The Push for Slow Fashion
I remember when skinny jeans replaced boot cut jeans. A slow transition for sure, but one that left enough room for self-righteous condemnation over the “poor out of fashion souls.” Then this past year wouldn’t you know it, but flare and wide leg jeans have made a strong come back! It got me thinking about how silly fashion trends are. Don’t get me wrong. I love fashion and love wearing the latest trends. But why does fashion have to move so fast? And maybe the more important question to ask is, what is the cost to fast fashion?
Fast fashion comes from the world of retailers taking the trends they see on the runway and reproducing them for the everyday man or woman at a much lower price. Sounds fine, right? Not so much. Workers in third world countries end up absorbing the production costs by getting paid low wages and working in unfit environments.
Real people. Real lives. Real impact.
That’s not the only cost through. With trends changing so quickly (have you ever seen the same outfit in Target for 3 months? Clearance doesn’t count!), companies don’t need to make good quality items anymore. Haven’t we come to expect a pair of $30 sandals to last just one season?
But I think fast fashion impacts us personally as well. With trends being pushed so heavily upon us, there is little to no room to think about our personal style. One of the beautiful things about fashion is that we get to express ourselves through our clothes. We get to have a deeper relationship with what we wear, the people who made it for us, and the impact it has on the earth. But all that is taken away when we discard an item when it becomes outdated.
So what is the alternative? Slow fashion. It’s a movement of designing, creating, and buying clothes for quality and longevity.
Are trends nixed from slow fashion? No, Of course not! But the priority is on the quality and longevity. Slow fashion encourages slower production schedules, fair wages, low carbon footprint, and less waste. It’s a holistic approach to life and fashion. This is a movement that takes back control back from big retailers.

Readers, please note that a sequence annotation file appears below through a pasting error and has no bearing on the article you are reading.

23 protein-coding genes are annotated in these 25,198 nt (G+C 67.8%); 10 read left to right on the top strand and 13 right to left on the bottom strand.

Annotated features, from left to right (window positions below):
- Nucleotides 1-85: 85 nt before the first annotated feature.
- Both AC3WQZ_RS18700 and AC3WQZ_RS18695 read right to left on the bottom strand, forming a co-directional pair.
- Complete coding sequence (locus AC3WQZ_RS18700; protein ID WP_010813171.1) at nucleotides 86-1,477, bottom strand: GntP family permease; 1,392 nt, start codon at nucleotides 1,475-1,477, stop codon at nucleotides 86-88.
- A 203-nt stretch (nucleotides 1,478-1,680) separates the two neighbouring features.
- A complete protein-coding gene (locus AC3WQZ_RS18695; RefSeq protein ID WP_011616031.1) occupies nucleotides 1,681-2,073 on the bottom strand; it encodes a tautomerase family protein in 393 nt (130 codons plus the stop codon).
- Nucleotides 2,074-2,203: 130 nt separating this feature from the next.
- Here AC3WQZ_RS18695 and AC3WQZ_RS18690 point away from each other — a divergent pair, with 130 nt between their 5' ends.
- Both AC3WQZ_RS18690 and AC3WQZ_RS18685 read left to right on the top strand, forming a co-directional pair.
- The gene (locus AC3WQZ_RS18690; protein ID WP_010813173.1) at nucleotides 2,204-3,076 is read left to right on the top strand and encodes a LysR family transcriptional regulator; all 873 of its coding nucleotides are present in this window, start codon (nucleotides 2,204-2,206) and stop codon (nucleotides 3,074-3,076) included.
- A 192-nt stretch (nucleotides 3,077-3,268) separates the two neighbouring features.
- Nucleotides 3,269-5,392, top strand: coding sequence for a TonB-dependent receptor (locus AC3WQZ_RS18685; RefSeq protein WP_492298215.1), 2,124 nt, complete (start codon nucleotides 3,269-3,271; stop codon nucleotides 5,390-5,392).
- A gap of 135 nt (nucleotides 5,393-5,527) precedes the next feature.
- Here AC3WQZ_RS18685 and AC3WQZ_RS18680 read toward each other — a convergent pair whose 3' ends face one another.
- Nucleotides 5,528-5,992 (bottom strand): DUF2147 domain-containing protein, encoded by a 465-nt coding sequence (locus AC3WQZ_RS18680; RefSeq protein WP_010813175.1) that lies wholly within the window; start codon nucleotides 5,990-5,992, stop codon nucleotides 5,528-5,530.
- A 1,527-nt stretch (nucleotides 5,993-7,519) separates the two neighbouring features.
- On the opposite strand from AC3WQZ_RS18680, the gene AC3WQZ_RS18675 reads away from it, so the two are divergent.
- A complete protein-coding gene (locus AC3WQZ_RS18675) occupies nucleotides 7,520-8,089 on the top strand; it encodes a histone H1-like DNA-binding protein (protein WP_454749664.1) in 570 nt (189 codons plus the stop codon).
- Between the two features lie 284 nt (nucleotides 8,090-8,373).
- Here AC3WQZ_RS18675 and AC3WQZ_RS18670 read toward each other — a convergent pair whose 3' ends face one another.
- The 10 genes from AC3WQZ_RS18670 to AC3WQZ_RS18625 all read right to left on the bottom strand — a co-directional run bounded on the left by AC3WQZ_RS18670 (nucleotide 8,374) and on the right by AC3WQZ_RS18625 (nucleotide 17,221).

The personal benefit to slow fashion is that you begin to think differently about your wardrobe.
My personal favorite is that it encourages the art of sewing. Making your own clothes changes your relationship with your clothing. They become something you cherish rather than something easily disposed of. It’s all a trade off; by thinking less about what other people think of you in your clothes, you get to feel better about the clothes you wear.
Admittedly, this is a process for me too. I often find myself fighting my desire for a trendy cheap top. But I’m choosing to be intentional about what I purchase and why. I’ve been taking stock of what I like to wear and then finding patterns to make it myself. I like the freedom of not being limited to what I see in the stores and the self-expression that comes from choosing fabrics and patterns that I am drawn to.
Join the Movement.
Here are some ways to join the slow fashion movement:
1. Make your own clothes. There are some amazing small modern pattern makers that I just love to support. They make their patterns so that anyone can learn to sew. So don’t be intimidated, you have to start somewhere!
2. Rather than purging your wardrobe, keep wearing what you have that you love and refashion what you don’t love. My absolute favorite inspiration is Cotton and Curls. She makes it accessible so that everyone can refashion their wardrobe.
3. Shop Local!
4. Don’t Impulse shop. Instead, think about it, then plan it out, save for it, and then purchase.
5. Buy higher quality items that will last longer than a season (both in style and quality).
6. Shop thrift and consignment stores. Caveat: Don’t impulse buy! Instead look for your favorite brands and be selective about the items you purchase.
7. Think about doing a Capsule Wardrobe.